New bird flu case reported in Turkish village

February 13, 2007 17:39


Dear Reader,
As you can imagine, more people are reading The Jerusalem Post than ever before. Nevertheless, traditional business models are no longer sustainable and high-quality publications, like ours, are being forced to look for new ways to keep going. Unlike many other news organizations, we have not put up a paywall. We want to keep our journalism open and accessible and be able to keep providing you with news and analyses from the frontlines of Israel, the Middle East and the Jewish World.

As one of our loyal readers, we ask you to be our partner.

For $5 a month you will receive access to the following:

  • A user experience almost completely free of ads
  • Access to our Premium Section
  • Content from the award-winning Jerusalem Report and our monthly magazine to learn Hebrew - Ivrit
  • A brand new ePaper featuring the daily newspaper as it appears in print in Israel

Help us grow and continue telling Israel’s story to the world.

Thank you,

Ronit Hasin-Hochman, CEO, Jerusalem Post Group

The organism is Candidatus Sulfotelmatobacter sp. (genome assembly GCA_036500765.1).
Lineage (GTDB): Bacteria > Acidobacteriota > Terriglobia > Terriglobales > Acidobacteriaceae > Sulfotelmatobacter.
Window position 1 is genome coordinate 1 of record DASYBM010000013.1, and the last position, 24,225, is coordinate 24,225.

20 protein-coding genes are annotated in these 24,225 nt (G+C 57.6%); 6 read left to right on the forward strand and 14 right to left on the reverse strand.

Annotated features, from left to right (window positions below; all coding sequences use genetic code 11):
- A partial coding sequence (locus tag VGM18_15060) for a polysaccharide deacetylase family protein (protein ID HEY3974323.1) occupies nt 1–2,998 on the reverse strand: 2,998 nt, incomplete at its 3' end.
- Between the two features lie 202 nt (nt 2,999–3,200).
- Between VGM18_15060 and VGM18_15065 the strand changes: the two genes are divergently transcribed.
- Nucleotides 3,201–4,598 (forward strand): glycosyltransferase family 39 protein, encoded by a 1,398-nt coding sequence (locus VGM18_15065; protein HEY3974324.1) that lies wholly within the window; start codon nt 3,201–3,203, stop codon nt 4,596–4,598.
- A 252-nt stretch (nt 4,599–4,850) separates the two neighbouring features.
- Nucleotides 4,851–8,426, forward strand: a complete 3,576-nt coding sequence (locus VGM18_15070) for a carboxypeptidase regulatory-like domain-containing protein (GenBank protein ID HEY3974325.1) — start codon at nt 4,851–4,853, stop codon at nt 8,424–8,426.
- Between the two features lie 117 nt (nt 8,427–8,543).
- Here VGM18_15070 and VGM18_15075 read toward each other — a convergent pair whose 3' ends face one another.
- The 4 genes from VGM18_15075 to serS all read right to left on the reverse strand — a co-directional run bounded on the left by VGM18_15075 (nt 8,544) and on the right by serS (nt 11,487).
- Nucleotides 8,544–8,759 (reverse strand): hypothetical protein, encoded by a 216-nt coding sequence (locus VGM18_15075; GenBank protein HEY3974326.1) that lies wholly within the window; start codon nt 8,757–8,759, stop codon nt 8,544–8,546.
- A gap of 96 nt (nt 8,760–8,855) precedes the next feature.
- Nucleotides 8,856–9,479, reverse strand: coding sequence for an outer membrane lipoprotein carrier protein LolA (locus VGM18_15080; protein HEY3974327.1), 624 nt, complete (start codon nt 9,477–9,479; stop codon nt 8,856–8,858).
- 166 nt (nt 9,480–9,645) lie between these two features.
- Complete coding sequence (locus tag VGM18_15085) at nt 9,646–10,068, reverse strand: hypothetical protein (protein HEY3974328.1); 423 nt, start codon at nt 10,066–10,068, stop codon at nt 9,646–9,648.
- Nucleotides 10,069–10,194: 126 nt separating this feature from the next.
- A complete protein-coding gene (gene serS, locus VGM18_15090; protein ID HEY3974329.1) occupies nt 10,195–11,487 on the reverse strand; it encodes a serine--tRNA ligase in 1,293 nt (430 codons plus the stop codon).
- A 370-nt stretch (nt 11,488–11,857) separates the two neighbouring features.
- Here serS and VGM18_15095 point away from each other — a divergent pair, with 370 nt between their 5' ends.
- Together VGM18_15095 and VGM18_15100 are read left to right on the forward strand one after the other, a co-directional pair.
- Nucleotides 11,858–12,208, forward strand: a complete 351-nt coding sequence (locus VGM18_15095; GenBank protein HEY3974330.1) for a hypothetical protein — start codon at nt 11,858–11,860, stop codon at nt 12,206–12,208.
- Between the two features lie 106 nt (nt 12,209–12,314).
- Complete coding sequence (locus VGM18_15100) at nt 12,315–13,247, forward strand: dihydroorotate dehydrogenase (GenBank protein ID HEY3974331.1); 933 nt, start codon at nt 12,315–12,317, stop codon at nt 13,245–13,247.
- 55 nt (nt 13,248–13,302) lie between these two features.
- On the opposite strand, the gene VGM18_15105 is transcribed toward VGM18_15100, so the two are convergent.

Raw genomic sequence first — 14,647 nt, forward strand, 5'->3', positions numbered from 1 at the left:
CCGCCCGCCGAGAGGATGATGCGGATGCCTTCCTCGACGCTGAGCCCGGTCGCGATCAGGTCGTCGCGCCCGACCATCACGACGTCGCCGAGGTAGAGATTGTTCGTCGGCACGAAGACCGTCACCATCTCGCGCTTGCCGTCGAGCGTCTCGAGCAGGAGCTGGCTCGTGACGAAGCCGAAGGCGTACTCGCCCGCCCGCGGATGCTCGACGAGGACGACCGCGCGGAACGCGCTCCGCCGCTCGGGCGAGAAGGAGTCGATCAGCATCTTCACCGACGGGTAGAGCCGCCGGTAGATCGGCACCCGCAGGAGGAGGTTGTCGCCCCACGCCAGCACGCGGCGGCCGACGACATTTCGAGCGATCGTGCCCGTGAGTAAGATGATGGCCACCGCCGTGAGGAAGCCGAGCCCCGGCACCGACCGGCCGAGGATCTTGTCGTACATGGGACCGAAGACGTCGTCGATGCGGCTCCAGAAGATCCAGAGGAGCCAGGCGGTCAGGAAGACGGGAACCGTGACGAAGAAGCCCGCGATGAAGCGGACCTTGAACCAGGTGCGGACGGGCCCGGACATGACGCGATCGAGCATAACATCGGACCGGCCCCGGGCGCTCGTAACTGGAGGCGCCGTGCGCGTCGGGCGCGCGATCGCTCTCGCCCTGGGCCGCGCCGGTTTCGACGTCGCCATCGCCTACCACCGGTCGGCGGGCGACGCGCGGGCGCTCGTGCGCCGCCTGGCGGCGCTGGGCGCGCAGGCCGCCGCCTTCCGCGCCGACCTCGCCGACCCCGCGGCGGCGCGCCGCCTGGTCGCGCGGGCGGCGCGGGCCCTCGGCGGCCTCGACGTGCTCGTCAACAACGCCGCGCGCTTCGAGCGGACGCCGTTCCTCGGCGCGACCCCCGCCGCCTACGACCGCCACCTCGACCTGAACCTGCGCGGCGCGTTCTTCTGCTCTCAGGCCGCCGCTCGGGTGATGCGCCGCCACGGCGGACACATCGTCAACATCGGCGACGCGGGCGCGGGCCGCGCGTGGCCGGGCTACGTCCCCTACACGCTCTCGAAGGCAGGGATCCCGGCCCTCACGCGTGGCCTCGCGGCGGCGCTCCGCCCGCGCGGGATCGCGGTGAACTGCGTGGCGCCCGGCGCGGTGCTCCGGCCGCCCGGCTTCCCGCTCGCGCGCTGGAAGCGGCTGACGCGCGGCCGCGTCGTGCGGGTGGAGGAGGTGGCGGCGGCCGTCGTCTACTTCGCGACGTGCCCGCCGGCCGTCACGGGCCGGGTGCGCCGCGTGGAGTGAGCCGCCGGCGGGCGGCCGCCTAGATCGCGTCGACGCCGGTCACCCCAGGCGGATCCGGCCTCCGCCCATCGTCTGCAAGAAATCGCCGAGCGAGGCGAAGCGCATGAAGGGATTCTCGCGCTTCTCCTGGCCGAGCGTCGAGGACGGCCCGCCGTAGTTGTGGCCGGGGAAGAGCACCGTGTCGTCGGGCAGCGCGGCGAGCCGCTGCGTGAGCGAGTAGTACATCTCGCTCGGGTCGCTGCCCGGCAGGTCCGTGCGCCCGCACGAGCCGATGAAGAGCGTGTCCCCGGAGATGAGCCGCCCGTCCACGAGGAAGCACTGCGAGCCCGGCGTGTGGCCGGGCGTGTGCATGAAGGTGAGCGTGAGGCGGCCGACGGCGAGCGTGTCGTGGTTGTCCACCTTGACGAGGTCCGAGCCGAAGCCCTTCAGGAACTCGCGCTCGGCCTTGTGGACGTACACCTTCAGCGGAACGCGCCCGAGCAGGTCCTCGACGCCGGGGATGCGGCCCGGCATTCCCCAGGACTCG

Yaakov Katz, Editor-in-Chief

UPGRADE YOUR JPOST EXPERIENCE FOR 5$ PER MONTH Show me later Don't show it again

Agriculture authorities on Tuesday said the bird flu virus has been detected in tests following the deaths of fowl in another southeastern village in Turkey. Further tests were under way to determine whether it was the H5N1 strain of the virus. The virus was detected in the village of Esentepe in Batman province, said Erdal Ozer, a local agriculture official. Authorities earlier this month confirmed an outbreak of the H5N1 virus elsewhere in the province. Authorities on Monday also reported that bird flu virus was detected near the town of Silvan in neighboring Diyarbakir province. Health officials were visiting dozens of other villages in the area following the outbreak of H5N1 virus in the village of Bogazkoy, checking villagers for flu-like symptoms. Seven people have tested negative for the virus so far. Hundreds of domestic fowl have died in the area over the past week and authorities have quarantined several villages, culling several thousand birds.

Related Content

[illustrative photo]
September 24, 2011
Diabetes may significantly increase risk of dementia